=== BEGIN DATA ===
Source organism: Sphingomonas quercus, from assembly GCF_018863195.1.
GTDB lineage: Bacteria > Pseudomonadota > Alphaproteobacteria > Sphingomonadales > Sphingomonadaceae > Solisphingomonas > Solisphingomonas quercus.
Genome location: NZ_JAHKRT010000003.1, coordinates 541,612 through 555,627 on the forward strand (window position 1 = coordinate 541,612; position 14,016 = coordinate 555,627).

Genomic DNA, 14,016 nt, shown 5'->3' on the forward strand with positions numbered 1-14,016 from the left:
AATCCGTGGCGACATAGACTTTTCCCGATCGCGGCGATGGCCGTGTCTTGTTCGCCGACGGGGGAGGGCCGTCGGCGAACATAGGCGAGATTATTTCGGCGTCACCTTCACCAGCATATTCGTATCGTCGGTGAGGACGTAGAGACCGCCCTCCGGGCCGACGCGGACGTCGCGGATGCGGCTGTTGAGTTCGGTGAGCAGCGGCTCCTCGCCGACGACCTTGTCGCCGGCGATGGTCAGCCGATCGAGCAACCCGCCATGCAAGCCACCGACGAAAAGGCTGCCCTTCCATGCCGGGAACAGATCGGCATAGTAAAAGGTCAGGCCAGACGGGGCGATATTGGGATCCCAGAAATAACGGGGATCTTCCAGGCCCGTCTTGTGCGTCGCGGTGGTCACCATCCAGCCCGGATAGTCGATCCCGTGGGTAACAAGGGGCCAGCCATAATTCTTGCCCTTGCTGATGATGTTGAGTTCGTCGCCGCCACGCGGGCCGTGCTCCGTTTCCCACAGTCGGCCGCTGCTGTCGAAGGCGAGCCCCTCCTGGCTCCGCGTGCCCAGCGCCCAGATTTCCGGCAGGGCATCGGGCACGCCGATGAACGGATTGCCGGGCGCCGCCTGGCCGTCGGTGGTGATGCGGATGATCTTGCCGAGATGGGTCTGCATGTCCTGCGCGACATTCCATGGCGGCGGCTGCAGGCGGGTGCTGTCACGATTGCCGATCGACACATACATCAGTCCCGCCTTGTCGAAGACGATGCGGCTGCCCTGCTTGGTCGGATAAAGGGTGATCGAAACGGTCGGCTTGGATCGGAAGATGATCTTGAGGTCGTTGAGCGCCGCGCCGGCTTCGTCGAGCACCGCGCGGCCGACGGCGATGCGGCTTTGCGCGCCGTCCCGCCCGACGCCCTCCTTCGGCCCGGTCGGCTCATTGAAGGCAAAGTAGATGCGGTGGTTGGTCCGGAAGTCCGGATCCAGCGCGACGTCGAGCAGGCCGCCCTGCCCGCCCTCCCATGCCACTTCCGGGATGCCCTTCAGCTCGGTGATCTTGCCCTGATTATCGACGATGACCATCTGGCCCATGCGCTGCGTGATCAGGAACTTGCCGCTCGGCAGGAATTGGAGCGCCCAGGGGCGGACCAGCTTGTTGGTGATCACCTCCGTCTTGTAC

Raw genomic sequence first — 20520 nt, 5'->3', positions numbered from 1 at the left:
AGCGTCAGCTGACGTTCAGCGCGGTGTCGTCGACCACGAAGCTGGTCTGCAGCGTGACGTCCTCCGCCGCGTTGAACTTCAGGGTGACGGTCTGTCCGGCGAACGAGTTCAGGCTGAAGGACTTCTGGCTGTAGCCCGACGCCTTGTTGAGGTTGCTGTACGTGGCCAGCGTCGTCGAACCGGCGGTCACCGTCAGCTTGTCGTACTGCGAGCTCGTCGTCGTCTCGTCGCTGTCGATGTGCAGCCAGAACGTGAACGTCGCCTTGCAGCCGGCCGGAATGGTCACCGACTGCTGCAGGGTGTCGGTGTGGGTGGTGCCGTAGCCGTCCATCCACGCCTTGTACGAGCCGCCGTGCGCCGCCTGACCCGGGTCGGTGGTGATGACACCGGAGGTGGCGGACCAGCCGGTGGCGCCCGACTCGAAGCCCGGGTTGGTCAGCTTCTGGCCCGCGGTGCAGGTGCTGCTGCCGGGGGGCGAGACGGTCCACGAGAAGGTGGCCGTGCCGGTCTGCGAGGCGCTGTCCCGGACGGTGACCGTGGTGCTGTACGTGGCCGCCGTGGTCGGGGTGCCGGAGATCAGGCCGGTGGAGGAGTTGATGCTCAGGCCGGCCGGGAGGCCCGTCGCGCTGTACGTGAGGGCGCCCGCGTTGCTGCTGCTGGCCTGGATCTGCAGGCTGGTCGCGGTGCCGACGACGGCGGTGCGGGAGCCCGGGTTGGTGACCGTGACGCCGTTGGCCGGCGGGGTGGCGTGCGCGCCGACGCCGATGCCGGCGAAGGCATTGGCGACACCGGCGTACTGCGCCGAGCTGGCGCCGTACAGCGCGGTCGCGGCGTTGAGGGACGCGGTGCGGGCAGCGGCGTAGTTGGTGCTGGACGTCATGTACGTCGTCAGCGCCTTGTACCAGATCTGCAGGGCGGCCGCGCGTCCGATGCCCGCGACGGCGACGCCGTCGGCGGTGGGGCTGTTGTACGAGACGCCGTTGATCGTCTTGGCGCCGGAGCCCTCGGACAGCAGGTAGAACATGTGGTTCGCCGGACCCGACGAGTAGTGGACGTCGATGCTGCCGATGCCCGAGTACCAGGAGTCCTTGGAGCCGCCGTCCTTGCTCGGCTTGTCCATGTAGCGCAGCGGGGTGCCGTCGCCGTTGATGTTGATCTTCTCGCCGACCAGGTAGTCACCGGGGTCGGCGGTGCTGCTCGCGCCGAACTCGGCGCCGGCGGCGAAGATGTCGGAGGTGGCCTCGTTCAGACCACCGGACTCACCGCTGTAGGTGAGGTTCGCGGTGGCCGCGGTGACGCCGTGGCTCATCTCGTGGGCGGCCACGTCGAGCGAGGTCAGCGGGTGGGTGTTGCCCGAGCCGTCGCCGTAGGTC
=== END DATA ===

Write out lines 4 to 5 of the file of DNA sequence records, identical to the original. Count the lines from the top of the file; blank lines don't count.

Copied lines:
Genomic DNA, 14,016 nt, shown 5'->3' on the forward strand with positions numbered 1-14,016 from the left:
AATCCGTGGCGACATAGACTTTTCCCGATCGCGGCGATGGCCGTGTCTTGTTCGCCGACGGGGGAGGGCCGTCGGCGAACATAGGCGAGATTATTTCGGCGTCACCTTCACCAGCATATTCGTATCGTCGGTGAGGACGTAGAGACCGCCCTCCGGGCCGACGCGGACGTCGCGGATGCGGCTGTTGAGTTCGGTGAGCAGCGGCTCCTCGCCGACGACCTTGTCGCCGGCGATGGTCAGCCGATCGAGCAACCCGCCATGCAAGCCACCGACGAAAAGGCTGCCCTTCCATGCCGGGAACAGATCGGCATAGTAAAAGGTCAGGCCAGACGGGGCGATATTGGGATCCCAGAAATAACGGGGATCTTCCAGGCCCGTCTTGTGCGTCGCGGTGGTCACCATCCAGCCCGGATAGTCGATCCCGTGGGTAACAAGGGGCCAGCCATAATTCTTGCCCTTGCTGATGATGTTGAGTTCGTCGCCGCCACGCGGGCCGTGCTCCGTTTCCCACAGTCGGCCGCTGCTGTCGAAGGCGAGCCCCTCCTGGCTCCGCGTGCCCAGCGCCCAGATTTCCGGCAGGGCATCGGGCACGCCGATGAACGGATTGCCGGGCGCCGCCTGGCCGTCGGTGGTGATGCGGATGATCTTGCCGAGATGGGTCTGCATGTCCTGCGCGACATTCCATGGCGGCGGCTGCAGGCGGGTGCTGTCACGATTGCCGATCGACACATACATCAGTCCCGCCTTGTCGAAGACGATGCGGCTGCCCTGCTTGGTCGGATAAAGGGTGATCGAAACGGTCGGCTTGGATCGGAAGATGATCTTGAGGTCGTTGAGCGCCGCGCCGGCTTCGTCGAGCACCGCGCGGCCGACGGCGATGCGGCTTTGCGCGCCGTCCCGCCCGACGCCCTCCTTCGGCCCGGTCGGCTCATTGAAGGCAAAGTAGATGCGGTGGTTGGTCCGGAAGTCCGGATCCAGCGCGACGTCGAGCAGGCCGCCCTGCCCGCCCTCCCATGCCACTTCCGGGATGCCCTTCAGCTCGGTGATCTTGCCCTGATTATCGACGATGACCATCTGGCCCATGCGCTGCGTGATCAGGAACTTGCCGCTCGGCAGGAATTGGAGCGCCCAGGGGCGGACCAGCTTGTTGGTGATCACCTCCGTCTTGTAC